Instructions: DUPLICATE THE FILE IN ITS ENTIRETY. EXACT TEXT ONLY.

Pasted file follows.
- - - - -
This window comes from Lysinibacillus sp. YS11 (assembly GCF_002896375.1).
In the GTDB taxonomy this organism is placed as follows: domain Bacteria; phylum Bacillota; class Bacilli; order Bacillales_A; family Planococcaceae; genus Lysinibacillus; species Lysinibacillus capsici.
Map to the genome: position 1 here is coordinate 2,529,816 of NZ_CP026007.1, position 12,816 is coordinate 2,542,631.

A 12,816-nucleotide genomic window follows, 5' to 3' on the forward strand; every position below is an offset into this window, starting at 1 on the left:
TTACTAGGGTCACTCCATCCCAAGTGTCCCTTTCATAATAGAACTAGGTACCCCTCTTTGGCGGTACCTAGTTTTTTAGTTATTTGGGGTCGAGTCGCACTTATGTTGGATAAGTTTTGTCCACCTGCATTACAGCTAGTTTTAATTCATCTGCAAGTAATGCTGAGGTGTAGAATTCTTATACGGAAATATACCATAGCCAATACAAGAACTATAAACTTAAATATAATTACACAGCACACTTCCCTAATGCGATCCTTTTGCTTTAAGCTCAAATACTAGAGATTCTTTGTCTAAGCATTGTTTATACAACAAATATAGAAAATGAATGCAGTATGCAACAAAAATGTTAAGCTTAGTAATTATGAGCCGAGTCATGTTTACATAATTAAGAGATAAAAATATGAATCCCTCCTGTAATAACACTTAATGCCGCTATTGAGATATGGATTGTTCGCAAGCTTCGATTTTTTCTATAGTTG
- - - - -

This window comes from Lysinibacillus sp. YS11 (assembly GCF_002896375.1).
In the GTDB taxonomy this organism is placed as follows: domain Bacteria; phylum Bacillota; class Bacilli; order Bacillales_A; family Planococcaceae; genus Lysinibacillus; species Lysinibacillus capsici.
Map to the genome: position 1 here is coordinate 2,529,816 of NZ_CP026007.1, position 12,816 is coordinate 2,542,631.

A 12,816-nucleotide genomic window follows, 5' to 3' on the forward strand; every position below is an offset into this window, starting at 1 on the left:
TTACTAGGGTCACTCCATCCCAAGTGTCCCTTTCATAATAGAACTAGGTACCCCTCTTTGGCGGTACCTAGTTTTTTAGTTATTTGGGGTCGAGTCGCACTTATGTTGGATAAGTTTTGTCCACCTGCATTACAGCTAGTTTTAATTCATCTGCAAGTAATGCTGAGGTGTAGAATTCTTATACGGAAATATACCATAGCCAATACAAGAACTATAAACTTAAATATAATTACACAGCACACTTCCCTAATGCGATCCTTTTGCTTTAAGCTCAAATACTAGAGATTCTTTGTCTAAGCATTGTTTATACAACAAATATAGAAAATGAATGCAGTATGCAACAAAAATGTTAAGCTTAGTAATTATGAGCCGAGTCATGTTTACATAATTAAGAGATAAAAATATGAATCCCTCCTGTAATAACACTTAATGCCGCTATTGAGATATGGATTGTTCGCAAGCTTCGATTTTTTCTATAGTTG